Distributions – What circumstances should trigger distributions for your pet’s needs? Besides reasonable care, you may specify regular six-month check-ups, monthly grooming, spa visits or the services of an additional dog walker.
Remains – What do you want to happen to your pet’s remains after they pass? For some dedicated owners, they want their furry friend’s ashes to be sprinkled with them or reserve a plot next to them.
Pet Legacy – With modern technology, your pet’s legacy can be preserved through various types of breeding programs and methods and even cloning. For prize-winning thoroughbred horses and purebred dogs, lineage can be a lucrative business. You can decided who will control the future offspring and benefit from the sale or winnings.
The world’s richest dog, Gunther VI, with a reported net worth of $373 million, inherited the massive fortune from his canine-father Gunther III’s wealthy owner, German countess Karlotta Liebenstein. When Liebenstein died in 1991 , she left her estate of $81 million to her beloved German Shepherd. Who will control if there is a Gunther V, VI, and VII that will carry on this family legacy for years to come? And the wealth doesn’t just go to the dogs. Among the other World’s richest pets include the multi-millionaire, internet sensation Grumpy Cat, Blackie, a cat who received $25 million after the death of his owner Ben Rea, and Gigoo, a chicken who inherited $15 million from British publishing mogul Miles Blackwell.
Remainder Beneficiary – Finally, you need to designate the person(s) or charity to receive the amount that remains in the trust after your pet dies.
Other Estate Planning Considerations for Pets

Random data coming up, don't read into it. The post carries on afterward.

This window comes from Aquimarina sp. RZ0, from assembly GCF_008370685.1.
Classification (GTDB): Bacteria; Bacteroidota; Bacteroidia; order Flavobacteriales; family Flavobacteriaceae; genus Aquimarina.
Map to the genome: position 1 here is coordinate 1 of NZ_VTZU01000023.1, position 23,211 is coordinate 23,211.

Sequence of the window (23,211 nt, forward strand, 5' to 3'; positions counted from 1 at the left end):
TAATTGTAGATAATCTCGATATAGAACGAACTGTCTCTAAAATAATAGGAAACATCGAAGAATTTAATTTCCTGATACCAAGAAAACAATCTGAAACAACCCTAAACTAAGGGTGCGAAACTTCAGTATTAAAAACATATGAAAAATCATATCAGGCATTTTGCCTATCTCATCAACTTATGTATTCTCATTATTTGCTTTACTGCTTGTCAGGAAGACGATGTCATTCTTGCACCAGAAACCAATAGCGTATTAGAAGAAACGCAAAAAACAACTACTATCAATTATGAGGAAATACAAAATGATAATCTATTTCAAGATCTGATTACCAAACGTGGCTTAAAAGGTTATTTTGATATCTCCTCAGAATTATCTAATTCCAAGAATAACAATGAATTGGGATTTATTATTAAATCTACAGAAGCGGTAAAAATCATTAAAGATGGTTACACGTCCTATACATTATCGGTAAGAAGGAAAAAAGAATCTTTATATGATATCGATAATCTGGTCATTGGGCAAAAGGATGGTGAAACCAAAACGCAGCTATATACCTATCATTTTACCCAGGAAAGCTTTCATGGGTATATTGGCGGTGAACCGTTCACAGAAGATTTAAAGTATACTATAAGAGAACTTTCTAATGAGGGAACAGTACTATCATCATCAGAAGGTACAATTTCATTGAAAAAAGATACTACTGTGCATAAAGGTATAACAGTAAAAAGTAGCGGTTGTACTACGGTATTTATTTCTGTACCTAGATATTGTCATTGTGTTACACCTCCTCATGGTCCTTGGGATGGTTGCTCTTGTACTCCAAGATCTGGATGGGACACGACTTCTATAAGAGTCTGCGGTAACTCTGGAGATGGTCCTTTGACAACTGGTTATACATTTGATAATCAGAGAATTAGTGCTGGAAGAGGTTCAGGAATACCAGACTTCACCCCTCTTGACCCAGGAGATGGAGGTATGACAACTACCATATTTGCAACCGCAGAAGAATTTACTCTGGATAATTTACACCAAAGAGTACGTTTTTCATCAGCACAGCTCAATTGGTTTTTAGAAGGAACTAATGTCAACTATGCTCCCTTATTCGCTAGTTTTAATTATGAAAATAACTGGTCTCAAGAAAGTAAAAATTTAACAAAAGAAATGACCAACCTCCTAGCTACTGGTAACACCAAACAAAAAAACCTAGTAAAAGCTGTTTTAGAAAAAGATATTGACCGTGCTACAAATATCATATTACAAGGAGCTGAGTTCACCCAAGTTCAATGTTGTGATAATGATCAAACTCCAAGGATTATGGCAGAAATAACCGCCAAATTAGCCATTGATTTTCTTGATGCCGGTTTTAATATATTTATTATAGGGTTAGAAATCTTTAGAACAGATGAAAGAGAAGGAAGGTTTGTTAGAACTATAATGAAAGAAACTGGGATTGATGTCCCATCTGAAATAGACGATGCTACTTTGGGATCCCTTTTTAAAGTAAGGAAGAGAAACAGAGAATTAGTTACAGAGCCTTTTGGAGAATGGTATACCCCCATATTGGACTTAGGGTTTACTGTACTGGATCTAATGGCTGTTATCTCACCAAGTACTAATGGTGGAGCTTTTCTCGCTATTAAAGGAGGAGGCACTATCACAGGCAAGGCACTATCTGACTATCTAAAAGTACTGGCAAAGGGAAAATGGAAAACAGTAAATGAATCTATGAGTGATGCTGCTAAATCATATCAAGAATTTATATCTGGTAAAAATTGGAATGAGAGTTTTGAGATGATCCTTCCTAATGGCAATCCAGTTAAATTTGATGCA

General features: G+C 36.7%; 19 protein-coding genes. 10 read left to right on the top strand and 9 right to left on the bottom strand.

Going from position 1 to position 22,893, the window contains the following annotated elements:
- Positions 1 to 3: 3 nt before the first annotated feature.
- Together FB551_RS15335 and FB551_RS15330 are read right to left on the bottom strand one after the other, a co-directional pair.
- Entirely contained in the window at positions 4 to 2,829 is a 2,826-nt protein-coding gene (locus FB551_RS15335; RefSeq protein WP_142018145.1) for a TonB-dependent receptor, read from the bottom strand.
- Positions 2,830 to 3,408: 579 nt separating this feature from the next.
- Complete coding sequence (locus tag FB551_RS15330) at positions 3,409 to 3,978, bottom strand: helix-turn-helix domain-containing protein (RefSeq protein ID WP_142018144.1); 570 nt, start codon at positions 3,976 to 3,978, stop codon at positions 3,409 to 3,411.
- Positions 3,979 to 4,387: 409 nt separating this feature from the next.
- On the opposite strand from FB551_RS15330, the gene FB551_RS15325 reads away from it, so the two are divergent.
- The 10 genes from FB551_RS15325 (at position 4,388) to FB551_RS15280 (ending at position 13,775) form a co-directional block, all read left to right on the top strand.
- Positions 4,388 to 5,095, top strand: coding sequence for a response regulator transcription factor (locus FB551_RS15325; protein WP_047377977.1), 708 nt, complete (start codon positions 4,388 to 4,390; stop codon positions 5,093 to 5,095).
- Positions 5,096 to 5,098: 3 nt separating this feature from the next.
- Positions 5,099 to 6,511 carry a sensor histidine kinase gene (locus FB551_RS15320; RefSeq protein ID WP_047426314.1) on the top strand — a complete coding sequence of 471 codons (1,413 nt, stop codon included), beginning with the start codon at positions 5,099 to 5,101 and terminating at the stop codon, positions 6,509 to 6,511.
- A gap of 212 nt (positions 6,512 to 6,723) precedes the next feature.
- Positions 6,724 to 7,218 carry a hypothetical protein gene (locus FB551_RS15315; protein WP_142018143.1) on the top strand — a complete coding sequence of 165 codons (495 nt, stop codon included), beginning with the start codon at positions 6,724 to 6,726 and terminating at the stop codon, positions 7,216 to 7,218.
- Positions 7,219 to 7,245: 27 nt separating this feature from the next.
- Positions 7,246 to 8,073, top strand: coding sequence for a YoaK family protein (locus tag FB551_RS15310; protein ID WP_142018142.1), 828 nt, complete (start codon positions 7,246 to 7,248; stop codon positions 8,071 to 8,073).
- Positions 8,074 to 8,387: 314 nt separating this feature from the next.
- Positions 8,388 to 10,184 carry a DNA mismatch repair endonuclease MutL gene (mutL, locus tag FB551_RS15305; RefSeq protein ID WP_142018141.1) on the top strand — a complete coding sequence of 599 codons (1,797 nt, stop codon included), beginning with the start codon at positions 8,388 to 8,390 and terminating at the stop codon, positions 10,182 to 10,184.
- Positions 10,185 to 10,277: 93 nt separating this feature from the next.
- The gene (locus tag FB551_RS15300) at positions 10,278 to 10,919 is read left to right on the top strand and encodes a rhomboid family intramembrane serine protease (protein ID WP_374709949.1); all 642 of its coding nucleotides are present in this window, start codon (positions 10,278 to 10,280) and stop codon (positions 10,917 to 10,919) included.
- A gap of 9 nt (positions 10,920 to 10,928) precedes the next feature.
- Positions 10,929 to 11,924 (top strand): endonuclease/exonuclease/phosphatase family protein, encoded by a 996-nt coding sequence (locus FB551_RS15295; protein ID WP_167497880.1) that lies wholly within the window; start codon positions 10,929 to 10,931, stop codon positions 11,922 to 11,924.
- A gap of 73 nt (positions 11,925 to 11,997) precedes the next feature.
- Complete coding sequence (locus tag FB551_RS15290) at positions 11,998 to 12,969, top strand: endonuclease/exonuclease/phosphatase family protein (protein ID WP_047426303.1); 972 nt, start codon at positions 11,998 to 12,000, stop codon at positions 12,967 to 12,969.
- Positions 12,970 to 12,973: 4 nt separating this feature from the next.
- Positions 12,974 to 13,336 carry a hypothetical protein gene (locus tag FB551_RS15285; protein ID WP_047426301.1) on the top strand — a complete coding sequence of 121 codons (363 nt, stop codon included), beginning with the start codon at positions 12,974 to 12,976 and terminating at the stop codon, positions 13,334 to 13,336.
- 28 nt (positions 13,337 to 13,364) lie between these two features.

Important: Courts have some discretion concerning how pet trusts are administered. Some states impose funding limits. As illustrated by Leona Helmsley’s famous estate and her dog “Trouble”, a large amount of money left to an animal may involve court intervention and determination by a judge whether to put back into an estate. In addition, there are a handful of states where pet trusts are not valid. Therefore, pet trusts or alternative arrangements must be carefully planned and comply with the laws in your state in order to be upheld.
Much like you would make plans to have someone watch over a pet during a vacation or bring the pet to a facility where there would be cared for, it is important to have a backup caregiver for if you become incapacitated. Your agents should know that you have a pet and you can assign a representative that will implement your pet care plan in case of emergency.
If you prefer not to establish a trust, you can also leave your pet to someone as a bequest in your Will. This is possible because the law views animals as property. If you do this, you should still also consider an alternate caregiver, special requests such as choice of veterinarian, instructions for special needs, and possibly a cash distribution to help pay for the pet’s ongoing care. Because animals are considered property under the law, if you do not make specific provisions, a pet will go to the person or persons who receive your tangible property. That may be acceptable to you, but it is still important to talk to that person to make sure they want or allowed to have a pet where they reside.
To help ensure the future well being of your pet, it is important to consult with an estate planning attorney about how to proceed. Call us at 1-800-777-7581 to schedule a consultation.